What is consistently one of the biggest causes of stress to Americans?
That’s according to a recent study by the American Psychological Association (APA), which found that 60 percent of Americans say financial worries are a significant source of stress, with the cost of health care as the most common cause of that worry.
Another study, by John Hancock, found that financial stress affects most Americans. In their survey, 68 percent of respondents worried about their financial situation. The most common case of financial stress was debt, with 71 percent saying that it was a major concern.
However, this doesn’t mean there aren’t positive ways to manage financial stress. We have some ideas that could help you relieve your anxiety and possibly reduce your debt.
Ways to Relieve Financial Stress
1. Save More Money
Creating a budget and an emergency fund are the top two strategies mentioned by nearly every expert in the field.
These are the kind of things that sound simple, but can be difficult to pull off.
Yes, you can create an amazing budget spreadsheet.
Or start building an emergency fund.
But to do those things you may have to pay off debt first.
That is sometimes easier said than done, and the daily grind of life can get in the way: your car breaks down, you don’t get the raise you were expecting, you miscalculated your home remodel costs, medical bills popped up, kids needed money for school, etc.
So yes, having extra money on hand could help with financial stress. And it’s probably a good idea to put money away in a savings account whenever you have extra. But it’s not necessarily the only way or the easiest way.
2. Forgive Yourself
Psychologists talk about “avoidance coping,” which can mean avoiding a problem by not doing anything about it.
As Dr. Alice Boyes writes in Psychology Today, this can lead a person to stop working on a goal, feelings of awkwardness and delaying the start of a task you don’t know how you’re going to finish.
When it comes to dealing with stress over money, it’s not always just a matter of dollars and cents. It’s possible you feel bad about your situation, and that feeling could lead to inaction.
You’re not alone. Many people feel stressed about money and their financial situation.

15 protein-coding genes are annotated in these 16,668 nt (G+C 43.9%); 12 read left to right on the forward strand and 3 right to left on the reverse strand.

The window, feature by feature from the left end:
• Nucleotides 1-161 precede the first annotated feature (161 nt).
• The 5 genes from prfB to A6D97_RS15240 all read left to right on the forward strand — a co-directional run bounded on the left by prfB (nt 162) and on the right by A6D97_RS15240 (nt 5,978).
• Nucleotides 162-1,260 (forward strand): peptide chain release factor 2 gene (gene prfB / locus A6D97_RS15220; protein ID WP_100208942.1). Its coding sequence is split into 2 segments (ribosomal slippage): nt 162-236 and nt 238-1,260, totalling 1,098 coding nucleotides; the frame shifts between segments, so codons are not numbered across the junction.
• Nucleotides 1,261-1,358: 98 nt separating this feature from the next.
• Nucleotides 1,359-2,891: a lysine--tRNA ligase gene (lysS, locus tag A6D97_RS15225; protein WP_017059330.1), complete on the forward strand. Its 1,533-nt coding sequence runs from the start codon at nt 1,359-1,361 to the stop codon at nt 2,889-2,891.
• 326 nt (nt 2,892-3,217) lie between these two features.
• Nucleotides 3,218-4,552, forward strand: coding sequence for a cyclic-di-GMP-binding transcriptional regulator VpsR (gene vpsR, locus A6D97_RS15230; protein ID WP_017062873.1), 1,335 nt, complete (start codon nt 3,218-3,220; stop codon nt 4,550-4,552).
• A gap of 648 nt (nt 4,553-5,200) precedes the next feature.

Part of the process of dealing with it might be to stop beating yourself up and understanding that it’s normal and that you can take control.
Research shows that the number one way successful people manage stress is to have self-compassion. So cut yourself some slack, be kind and know that you can take one step at a time to regain control.
3. Reach Out for Help
You don’t have to take on all your financial stress by yourself.
Non-profit organizations such as the National Foundation for Credit Counseling can be a good place to start.
They offer assistance from trained financial advocates who can work with you on issues relating to credit and debt, housing, mortgages, student loans and general financial education.
It may also help to talk over your money difficulties with family, friends or other support networks. The American Psychological Association suggests that social and emotional support can be very important when dealing with stress.
4. Simplify Your Debt
Getting rid of debt entirely may not be realistic, at least not right away.
What you can do fairly easily and quickly is consolidate debt. Whether it’s credit cards or medical bills, sometimes it’s hard to manage not just the amount you owe, but the administrative work of keeping track of when bills are due and how much money you’ll have coming in at that time.
A personal loan can help you reduce stress. 77% of customers who consolidated debt with a Discover® personal loan told us they felt less stressed.1 With a debt consolidation loan you can put multiple obligations into one monthly payment. From there you know exactly how much you’ll owe, on what day, and how long it will take to pay it off. Plus, the interest rate is typically fixed, and could be lower than the interest you are paying on your bills now.
This predictability may be helpful in dealing with financial stress, as some research suggests having too many decisions to make—i.e., how to prioritize a number of different debt bills—can create additional mental tension.
5. Use Relaxation Techniques
Not every attempt at getting rid of financial stress has to be a rigorous exercise in bookkeeping. According to WebMD, there are a number of ways to relieve stress that anyone can do for free.
Something as easy as deep breathing can slow your heart rate and lower blood pressure. A warm wash cloth on your neck and shoulders for 10 minutes could help you decompress. And even just a good laugh is known to lower stress hormones and endorphins that improve your state of mind.
Meanwhile, common activities like walking and listening to music have the ability to reduce anxiety and depression.
More Than a Numbers Game
Some people assume that just having more money would decrease financial stress. Even wealthy people worry about their financial obligations.
Sure, it’s important to get control of your spending, saving and debt. But it’s not the whole story.
Money can affect people in ways both psychological and mathematical. It can get in the way of your dreams or help you pursue them.
It’s a part of so many aspects of life, it’s no surprise how common it is for people to be stressed out about their finances.
Hopefully the techniques above help you balance that tension with financial peace.
1 ABOUT SURVEY
All figures are from an online customer survey conducted August 12 to August 27, 2019. A total of 648 Discover personal loan debt consolidation customers were interviewed about their most recent Discover personal loan. All results @ a 95% confidence level. Respondents opened their personal loan between January and June 2019 for the purpose of consolidating debt.